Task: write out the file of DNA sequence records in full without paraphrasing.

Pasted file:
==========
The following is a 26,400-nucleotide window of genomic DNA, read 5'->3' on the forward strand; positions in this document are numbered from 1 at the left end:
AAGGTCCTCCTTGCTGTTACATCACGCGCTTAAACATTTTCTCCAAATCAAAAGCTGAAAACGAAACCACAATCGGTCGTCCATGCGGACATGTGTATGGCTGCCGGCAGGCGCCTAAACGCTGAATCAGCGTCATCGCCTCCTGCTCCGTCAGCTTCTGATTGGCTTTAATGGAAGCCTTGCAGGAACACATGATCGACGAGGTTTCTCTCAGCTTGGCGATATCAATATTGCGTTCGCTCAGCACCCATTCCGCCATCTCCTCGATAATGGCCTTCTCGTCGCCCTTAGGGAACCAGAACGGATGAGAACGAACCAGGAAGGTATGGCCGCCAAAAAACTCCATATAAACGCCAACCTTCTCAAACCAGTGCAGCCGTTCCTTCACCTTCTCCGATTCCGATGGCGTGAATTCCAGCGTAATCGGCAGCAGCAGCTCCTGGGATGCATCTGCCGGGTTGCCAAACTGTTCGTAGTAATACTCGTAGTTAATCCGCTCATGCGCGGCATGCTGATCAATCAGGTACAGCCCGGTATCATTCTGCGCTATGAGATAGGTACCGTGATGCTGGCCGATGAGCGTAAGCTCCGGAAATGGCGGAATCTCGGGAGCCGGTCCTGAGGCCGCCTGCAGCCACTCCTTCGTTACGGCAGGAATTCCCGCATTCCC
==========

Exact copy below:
The following is a 26,400-nucleotide window of genomic DNA, read 5'->3' on the forward strand; positions in this document are numbered from 1 at the left end:
AAGGTCCTCCTTGCTGTTACATCACGCGCTTAAACATTTTCTCCAAATCAAAAGCTGAAAACGAAACCACAATCGGTCGTCCATGCGGACATGTGTATGGCTGCCGGCAGGCGCCTAAACGCTGAATCAGCGTCATCGCCTCCTGCTCCGTCAGCTTCTGATTGGCTTTAATGGAAGCCTTGCAGGAACACATGATCGACGAGGTTTCTCTCAGCTTGGCGATATCAATATTGCGTTCGCTCAGCACCCATTCCGCCATCTCCTCGATAATGGCCTTCTCGTCGCCCTTAGGGAACCAGAACGGATGAGAACGAACCAGGAAGGTATGGCCGCCAAAAAACTCCATATAAACGCCAACCTTCTCAAACCAGTGCAGCCGTTCCTTCACCTTCTCCGATTCCGATGGCGTGAATTCCAGCGTAATCGGCAGCAGCAGCTCCTGGGATGCATCTGCCGGGTTGCCAAACTGTTCGTAGTAATACTCGTAGTTAATCCGCTCATGCGCGGCATGCTGATCAATCAGGTACAGCCCGGTATCATTCTGCGCTATGAGATAGGTACCGTGATGCTGGCCGATGAGCGTAAGCTCCGGAAATGGCGGAATCTCGGGAGCCGGTCCTGAGGCCGCCTGCAGCCACTCCTTCGTTACGGCAGGAATTCCCGCATTCCC